an organ of the alimentary tract, but if transplantation of the spleen becomes common, the general surgeon will be involved. There has long been interest in the splenic content of antihemophilic globulin should splenic transplantation be successfully performed in the hemophilic patient. Fortunately, until recently, commercially available antihemophilic globulin has sufficed, although there was a risk of hepatitis associated with it. Recently, however, with the increasing incidence of the acquired immunodeficiency syndrome and the attendant risk of pooled plasma, there has been some renewed interest in transplantation of the spleen for this purpose. To be sure, before successful splenic allotransplantation becomes clinically feasible, antihemophilic globulin may be produced by bacteria through monoclonal antibody techniques. Incidentally, Lewis et al [5] have recently reported the “cure” of hemophilia by liver transplantation. The small bowel: Technically, transplantation of the small bowel is readily feasible. In 1969, our group [S] transplanted three feet (90 cm) of upper ileum from a mother to her 8 year old son, whose mesenteric small bowel was resected for gangrene due to volvulus. Autologous transplantation using blood vessel anastomoses has been used sporadically for many years, especially recently, in order to bridge esophageal defects; however, small bowel allografts have not had long-term success to date. One major problem is that the gut transplant, like the lung transplant, commonly involves large numbers of bacteria, in contrast to the kidney and the heart. Nonetheless, allotransplantation of the small bowel will eventually become more successful, and a modality will then be available for management of the short bowel syndrome, total aganglionosis, absorptive abnormalities, and metabolic diseases. Summary The early history of the Society for Surgery of the Alimentary Tract has been reviewed, and the remarkable progress in gastrointestinal surgery over the first 25 years of its existence has been acknowledged. The challenging dimensions of the problems that remain unsolved have been emphasized, and the directions that fruitful research may take in the next quarter century have been suggested. The alimentary tract surgeon will be called upon to adapt to change, and to move into new fields of clinical physiology and surgery. The discoveries and progress to be anticipated in the years to come are vast. References 1. Scudamore CH, Freeman HJ. Effects of small bowel transection, resection, or bypass in 1,2dimethylhydrazine-induced rat intestinal neoplasia. Gastroenterology 1983;84:725-31.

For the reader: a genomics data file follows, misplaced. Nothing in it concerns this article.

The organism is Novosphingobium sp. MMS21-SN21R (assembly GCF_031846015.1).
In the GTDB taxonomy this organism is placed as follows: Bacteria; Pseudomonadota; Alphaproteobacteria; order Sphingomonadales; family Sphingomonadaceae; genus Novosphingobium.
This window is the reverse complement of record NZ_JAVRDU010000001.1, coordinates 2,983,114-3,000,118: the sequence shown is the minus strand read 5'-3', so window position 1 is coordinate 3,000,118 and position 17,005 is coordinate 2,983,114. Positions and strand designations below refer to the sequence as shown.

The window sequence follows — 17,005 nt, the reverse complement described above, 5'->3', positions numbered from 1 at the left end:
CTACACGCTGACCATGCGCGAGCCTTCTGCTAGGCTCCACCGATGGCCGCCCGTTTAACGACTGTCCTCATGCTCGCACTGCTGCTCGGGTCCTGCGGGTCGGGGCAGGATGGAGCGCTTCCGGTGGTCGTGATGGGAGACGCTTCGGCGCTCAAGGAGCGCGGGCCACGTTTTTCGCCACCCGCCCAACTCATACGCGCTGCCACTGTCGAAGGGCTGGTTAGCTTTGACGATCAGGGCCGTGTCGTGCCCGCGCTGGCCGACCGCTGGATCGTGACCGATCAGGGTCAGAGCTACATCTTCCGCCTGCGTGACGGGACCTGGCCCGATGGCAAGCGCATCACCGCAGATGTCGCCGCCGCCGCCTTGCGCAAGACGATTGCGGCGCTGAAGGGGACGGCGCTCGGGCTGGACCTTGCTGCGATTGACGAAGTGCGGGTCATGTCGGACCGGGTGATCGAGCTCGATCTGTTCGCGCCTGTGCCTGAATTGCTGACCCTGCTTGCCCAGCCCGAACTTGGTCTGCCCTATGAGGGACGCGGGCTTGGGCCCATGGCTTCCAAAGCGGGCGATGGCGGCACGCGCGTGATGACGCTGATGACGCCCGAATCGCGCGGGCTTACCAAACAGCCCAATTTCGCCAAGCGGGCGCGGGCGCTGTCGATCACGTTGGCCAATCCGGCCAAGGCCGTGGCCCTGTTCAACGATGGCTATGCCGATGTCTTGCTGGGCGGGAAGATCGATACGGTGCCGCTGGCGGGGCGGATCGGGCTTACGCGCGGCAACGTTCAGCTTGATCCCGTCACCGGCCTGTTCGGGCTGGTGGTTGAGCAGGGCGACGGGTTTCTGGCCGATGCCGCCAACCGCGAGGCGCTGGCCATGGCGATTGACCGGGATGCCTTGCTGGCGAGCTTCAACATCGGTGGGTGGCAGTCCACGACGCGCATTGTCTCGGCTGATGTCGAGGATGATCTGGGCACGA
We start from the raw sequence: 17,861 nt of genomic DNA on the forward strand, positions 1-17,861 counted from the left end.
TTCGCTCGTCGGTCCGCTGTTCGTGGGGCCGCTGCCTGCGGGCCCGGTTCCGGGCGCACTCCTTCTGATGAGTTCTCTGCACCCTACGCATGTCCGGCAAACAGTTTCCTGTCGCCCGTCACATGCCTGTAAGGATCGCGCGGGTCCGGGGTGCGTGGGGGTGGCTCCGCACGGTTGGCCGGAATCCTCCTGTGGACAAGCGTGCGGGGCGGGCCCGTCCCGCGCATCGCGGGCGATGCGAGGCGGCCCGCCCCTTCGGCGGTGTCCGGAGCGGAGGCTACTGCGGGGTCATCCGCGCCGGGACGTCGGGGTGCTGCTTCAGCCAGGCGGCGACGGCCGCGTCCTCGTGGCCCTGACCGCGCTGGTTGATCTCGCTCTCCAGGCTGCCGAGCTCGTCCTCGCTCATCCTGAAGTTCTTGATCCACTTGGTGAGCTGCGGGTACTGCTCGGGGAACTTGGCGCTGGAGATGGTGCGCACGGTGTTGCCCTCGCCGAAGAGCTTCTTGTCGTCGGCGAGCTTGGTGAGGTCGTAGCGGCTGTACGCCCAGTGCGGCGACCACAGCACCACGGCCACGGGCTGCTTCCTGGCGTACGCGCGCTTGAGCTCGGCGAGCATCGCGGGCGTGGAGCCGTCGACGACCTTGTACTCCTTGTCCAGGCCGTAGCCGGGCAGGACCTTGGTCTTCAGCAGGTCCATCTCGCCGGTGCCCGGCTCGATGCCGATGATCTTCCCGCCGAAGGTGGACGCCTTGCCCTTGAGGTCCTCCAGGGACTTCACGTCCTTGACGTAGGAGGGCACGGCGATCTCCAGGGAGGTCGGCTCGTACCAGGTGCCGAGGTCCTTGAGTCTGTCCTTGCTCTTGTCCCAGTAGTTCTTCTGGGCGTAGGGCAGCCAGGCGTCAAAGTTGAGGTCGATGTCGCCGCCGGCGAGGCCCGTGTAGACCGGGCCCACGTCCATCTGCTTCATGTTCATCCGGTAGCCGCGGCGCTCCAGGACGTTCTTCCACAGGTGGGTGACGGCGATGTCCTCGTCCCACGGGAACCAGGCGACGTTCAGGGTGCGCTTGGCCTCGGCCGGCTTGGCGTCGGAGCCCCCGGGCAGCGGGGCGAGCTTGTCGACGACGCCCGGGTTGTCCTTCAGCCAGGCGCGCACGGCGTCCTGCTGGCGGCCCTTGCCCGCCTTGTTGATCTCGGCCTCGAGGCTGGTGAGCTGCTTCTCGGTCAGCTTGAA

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Whet of the Next 25 Years?

2. Beuchamp RD, Townsend CM Jr, Glass EJ, Thompson JC. Proglumide, a gastrin-receptor antagonist, inhibits growth of colon cancer and enhances survival In mice. Ann Surg 1985; 202:303-g. 3. lwatsuki S, Shaw BR Jr, Gordon RD, Starzl TE. Role of liver transplantation in cancer therapy. Ann Surg 1985; 202:401-407. 4. Sutherland DER, Goetz FC, Najarian JS. One hundred pancreas

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transplants at a single institution. Ann Surg 1984; 200:414-40. 5. Lewis JH, Bontempo FA, Spero JA, Raghi MV, Starzl TE. Liver transplantation in a hemophiliac. New Engl J Med 1985; 312:1189. 6. Alican F, Hardy JD, Cayirli M, et al. Intestinal transplantation: laboratory experience and report of a clinical case. Am J Surg 1971;121:150-9.